#tbt This is a picture of the First Baptist Church in Caruthersville in 1913. This church was organized on February 14, 1897 with 16 charter members. In 1901, they began work on this, their first permanent house of worship, before the sanctuary was remodeled and enlarged in 1912, when the outside walls of the present church sanctuary were built. In 1926, the New Madrid Baptist Association reported that church membership was 800 and the average Sunday school attendance was 352. The Educational Building, the three-floor area connected to the sanctuary, was built in 1936. In 1945, construction on another two-floor area, housing the office and adult classes began. The children’s building was completed in 1963.
#tbt This is a campaign poster from 1940 in one of the most hotly-contested races ever held here. The vote that year, just in this county sheriff’s primary race in August, was over 9500 people in the county. Now, it is an unfortunate sign that the county can’t gather even half that many people to vote.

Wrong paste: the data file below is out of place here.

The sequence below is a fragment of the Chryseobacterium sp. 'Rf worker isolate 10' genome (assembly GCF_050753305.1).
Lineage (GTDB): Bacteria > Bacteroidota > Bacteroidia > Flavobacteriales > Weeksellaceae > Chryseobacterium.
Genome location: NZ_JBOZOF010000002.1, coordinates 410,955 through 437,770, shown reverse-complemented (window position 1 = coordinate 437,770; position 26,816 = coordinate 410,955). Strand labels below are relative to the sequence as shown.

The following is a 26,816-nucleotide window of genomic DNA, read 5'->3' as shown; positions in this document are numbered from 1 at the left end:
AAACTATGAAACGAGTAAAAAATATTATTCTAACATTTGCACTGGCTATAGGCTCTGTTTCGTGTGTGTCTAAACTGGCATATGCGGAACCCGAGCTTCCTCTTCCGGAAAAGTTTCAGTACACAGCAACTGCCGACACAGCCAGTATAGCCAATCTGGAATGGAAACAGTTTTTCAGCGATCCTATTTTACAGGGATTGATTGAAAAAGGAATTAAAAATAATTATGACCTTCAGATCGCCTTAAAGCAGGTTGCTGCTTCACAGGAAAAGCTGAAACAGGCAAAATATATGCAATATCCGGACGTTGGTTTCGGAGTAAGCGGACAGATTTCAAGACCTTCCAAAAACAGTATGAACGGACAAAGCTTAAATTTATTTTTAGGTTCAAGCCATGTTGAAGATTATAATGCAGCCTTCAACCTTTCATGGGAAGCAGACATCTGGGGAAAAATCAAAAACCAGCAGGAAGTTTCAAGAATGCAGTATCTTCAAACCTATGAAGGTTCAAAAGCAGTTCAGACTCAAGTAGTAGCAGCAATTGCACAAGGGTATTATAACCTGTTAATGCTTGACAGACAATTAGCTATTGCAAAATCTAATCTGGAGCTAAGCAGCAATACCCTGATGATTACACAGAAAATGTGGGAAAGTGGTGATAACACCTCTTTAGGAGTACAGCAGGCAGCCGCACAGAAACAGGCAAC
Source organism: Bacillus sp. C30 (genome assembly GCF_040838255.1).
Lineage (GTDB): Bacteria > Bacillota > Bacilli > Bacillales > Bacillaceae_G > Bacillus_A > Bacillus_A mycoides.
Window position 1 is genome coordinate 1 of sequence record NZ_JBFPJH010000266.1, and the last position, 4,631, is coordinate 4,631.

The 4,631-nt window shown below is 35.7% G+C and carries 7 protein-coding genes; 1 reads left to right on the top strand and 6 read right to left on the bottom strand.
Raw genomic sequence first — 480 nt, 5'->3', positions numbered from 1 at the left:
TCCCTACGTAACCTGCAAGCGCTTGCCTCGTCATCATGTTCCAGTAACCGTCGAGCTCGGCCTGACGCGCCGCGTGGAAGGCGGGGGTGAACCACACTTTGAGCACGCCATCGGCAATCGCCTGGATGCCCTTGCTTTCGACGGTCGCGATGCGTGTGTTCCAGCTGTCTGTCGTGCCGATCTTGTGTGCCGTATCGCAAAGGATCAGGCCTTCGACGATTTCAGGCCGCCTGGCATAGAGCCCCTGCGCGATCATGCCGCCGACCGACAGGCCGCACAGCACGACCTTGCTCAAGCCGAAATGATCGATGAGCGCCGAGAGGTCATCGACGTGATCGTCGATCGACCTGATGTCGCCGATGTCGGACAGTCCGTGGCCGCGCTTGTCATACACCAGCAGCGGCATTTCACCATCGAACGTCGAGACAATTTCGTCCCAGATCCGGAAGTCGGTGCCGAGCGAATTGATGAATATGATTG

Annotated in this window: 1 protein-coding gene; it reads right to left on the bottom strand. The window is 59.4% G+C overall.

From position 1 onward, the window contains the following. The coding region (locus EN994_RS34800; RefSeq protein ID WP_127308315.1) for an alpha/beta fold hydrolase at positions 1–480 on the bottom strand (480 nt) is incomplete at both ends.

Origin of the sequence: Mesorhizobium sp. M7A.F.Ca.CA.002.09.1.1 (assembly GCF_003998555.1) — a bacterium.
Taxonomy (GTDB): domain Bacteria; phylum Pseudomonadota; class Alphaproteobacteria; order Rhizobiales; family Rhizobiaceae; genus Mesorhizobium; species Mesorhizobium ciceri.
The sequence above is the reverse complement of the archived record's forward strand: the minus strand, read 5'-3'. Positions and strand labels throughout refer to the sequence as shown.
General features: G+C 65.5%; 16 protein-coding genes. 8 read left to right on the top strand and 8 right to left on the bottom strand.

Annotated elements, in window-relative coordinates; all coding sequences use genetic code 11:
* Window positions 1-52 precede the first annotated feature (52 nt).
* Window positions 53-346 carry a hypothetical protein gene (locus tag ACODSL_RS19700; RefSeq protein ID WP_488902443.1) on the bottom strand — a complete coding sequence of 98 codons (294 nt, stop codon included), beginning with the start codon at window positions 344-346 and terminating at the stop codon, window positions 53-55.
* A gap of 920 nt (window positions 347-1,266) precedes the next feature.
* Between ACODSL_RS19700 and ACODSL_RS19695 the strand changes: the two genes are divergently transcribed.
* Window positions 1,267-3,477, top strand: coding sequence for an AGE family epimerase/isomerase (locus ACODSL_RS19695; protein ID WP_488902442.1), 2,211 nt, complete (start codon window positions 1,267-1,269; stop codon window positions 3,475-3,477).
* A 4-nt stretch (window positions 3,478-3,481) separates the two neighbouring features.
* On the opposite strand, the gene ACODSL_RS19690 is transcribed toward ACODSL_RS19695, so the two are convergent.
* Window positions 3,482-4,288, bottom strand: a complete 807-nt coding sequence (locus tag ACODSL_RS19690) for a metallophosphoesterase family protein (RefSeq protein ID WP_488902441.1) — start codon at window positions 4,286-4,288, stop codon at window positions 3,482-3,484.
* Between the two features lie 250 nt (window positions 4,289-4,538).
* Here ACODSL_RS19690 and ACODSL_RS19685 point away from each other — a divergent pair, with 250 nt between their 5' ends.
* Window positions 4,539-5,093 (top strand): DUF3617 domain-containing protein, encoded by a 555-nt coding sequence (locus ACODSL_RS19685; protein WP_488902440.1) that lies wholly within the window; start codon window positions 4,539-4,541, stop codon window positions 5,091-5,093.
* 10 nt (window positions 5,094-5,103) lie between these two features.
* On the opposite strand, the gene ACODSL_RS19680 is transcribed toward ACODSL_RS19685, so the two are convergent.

R.L. Dunavant was second in Caruthersville’s vote tally, but unfortunately finished fourth in that election for county sheriff, against one of former Sheriff John Hosler’s deputies, W. A. “Bill Thomas” of Wardell, with 3040 votes to second-place finisher, George Merrill Jr. of Hayti’s 2469. (The other challenger in this race was Howard DePriest, the constable in Steele.)
The 1940 elections were significant because no longer would people pack into the courthouse to hear the results in the evening. A new public address system was installed in the county clerk’s office to relay the results to the over 2000 spectators in front of the courthouse as soon as each precinct reported.
Sam Hayes and J.S. Wahl announced their plans to open this facility located on the corner of West Fifth and Ferguson in the early 1900s. The pool was constructed of concrete, 100 by 120 feet. It was an open-air pool at that time, enclosed by a propery board fence and with ample and convenient dressing rooms for the patrons. Outlet and inlet ffacilities were arranged so that water would constanly drain from it and fresh water would continually take its place, keeping it pure at all times. At proper intervals, the pool would be drained and refilled with a new, fresh supply. For the water supply, the promoters used the city well.
A natatorium had long been a desire and needed institution in this city, and there were few places the size of Caruthersville that did not have such an establishment.